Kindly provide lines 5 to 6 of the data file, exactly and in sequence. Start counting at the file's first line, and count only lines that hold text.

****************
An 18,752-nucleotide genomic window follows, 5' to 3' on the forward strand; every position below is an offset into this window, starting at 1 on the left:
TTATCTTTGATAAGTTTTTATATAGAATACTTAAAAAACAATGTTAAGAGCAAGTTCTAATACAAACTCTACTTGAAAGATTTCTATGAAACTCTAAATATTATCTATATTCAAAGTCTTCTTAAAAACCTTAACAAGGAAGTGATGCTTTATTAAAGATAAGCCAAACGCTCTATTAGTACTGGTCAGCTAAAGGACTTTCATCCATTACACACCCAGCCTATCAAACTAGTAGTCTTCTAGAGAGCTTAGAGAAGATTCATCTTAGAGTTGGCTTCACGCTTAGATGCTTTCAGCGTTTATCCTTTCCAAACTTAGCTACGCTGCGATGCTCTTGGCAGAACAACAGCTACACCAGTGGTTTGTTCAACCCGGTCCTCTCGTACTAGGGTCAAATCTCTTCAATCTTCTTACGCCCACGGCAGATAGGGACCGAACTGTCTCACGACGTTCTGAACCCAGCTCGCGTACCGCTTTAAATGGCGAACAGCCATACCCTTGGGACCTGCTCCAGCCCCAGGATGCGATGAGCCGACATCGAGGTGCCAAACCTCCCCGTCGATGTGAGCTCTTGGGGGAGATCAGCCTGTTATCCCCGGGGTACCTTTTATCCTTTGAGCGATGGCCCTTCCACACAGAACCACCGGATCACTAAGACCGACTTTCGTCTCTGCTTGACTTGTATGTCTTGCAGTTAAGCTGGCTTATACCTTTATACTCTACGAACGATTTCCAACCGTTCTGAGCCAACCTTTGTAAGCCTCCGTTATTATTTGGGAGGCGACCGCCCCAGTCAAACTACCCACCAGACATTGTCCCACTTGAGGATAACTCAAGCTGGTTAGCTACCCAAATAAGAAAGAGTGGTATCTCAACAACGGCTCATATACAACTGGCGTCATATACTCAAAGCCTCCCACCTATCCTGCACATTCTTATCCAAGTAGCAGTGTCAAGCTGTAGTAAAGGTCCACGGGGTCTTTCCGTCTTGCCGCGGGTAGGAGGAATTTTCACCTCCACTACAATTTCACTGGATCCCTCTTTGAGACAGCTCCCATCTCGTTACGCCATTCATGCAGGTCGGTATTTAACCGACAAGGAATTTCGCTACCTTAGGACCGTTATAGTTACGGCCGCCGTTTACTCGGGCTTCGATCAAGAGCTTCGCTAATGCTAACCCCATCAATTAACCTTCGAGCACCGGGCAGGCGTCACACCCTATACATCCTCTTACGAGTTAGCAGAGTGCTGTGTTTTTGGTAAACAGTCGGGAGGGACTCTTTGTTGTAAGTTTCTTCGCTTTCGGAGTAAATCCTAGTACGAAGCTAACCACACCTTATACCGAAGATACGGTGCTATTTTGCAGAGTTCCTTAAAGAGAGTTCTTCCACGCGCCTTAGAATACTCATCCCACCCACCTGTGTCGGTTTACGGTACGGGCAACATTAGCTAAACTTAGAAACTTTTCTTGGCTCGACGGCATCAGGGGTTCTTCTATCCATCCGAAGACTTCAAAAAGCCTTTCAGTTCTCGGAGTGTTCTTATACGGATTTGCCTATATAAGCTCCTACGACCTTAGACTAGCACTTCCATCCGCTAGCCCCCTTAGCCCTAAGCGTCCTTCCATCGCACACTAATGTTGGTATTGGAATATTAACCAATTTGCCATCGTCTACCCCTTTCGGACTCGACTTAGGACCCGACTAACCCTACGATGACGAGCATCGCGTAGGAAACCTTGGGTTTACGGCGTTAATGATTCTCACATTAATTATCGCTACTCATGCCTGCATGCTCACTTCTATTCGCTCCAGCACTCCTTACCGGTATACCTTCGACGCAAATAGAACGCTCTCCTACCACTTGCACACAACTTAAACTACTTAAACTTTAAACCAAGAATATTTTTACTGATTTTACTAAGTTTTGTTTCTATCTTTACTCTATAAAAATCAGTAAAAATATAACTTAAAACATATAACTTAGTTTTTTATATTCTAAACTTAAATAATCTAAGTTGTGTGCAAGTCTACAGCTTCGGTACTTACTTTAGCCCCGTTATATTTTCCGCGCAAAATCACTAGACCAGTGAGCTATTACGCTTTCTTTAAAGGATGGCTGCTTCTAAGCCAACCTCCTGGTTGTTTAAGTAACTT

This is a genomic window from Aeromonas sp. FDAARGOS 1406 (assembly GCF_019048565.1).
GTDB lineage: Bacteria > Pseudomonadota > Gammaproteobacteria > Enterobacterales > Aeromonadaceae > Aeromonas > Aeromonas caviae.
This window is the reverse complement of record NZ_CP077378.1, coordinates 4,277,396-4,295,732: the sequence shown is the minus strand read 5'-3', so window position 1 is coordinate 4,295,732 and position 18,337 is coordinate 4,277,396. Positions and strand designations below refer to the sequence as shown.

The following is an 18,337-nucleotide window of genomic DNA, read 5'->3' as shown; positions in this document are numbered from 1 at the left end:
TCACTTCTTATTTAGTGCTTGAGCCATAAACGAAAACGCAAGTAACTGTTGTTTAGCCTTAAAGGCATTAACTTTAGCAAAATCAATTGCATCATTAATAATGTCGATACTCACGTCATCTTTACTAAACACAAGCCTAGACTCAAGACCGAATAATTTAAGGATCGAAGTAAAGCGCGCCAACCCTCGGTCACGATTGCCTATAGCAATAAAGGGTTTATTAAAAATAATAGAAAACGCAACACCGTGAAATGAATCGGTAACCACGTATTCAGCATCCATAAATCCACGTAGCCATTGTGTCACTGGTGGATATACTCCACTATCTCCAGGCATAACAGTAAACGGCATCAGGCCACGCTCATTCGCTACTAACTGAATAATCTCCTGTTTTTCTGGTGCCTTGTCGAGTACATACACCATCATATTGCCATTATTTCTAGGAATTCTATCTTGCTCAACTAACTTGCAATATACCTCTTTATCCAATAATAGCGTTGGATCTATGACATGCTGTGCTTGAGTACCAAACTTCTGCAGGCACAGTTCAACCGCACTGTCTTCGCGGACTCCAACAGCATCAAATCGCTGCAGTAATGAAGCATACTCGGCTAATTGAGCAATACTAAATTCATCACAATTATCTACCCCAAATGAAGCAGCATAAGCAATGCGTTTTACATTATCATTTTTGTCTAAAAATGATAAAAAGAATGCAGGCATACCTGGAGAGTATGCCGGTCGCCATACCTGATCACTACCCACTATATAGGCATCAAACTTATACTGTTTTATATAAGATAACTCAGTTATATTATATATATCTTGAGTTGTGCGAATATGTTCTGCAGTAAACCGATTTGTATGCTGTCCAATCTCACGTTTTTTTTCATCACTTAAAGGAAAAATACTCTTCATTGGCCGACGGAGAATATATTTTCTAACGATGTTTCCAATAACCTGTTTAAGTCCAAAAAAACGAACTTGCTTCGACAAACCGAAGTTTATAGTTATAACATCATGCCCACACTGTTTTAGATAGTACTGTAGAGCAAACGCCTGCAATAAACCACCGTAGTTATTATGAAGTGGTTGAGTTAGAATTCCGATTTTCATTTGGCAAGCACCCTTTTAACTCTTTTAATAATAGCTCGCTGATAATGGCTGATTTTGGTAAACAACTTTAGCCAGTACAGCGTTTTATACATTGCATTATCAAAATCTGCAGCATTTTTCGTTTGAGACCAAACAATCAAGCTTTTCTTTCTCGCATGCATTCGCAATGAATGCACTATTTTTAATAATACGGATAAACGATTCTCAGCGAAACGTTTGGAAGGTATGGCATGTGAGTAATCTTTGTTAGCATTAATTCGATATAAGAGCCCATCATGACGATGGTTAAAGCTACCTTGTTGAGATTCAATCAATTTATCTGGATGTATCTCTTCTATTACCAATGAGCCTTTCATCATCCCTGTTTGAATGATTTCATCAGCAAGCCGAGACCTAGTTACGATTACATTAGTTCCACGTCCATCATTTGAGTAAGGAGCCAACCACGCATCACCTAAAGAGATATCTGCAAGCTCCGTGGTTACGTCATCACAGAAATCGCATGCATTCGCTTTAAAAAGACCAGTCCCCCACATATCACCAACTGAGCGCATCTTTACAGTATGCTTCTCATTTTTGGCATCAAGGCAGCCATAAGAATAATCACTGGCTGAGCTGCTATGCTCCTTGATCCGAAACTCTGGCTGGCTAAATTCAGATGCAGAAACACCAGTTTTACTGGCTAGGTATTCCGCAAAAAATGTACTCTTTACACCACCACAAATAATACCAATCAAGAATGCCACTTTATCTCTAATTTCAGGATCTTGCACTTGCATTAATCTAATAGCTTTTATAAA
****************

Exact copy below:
This window is the reverse complement of record NZ_CP077378.1, coordinates 4,277,396-4,295,732: the sequence shown is the minus strand read 5'-3', so window position 1 is coordinate 4,295,732 and position 18,337 is coordinate 4,277,396. Positions and strand designations below refer to the sequence as shown.

The following is an 18,337-nucleotide window of genomic DNA, read 5'->3' as shown; positions in this document are numbered from 1 at the left end: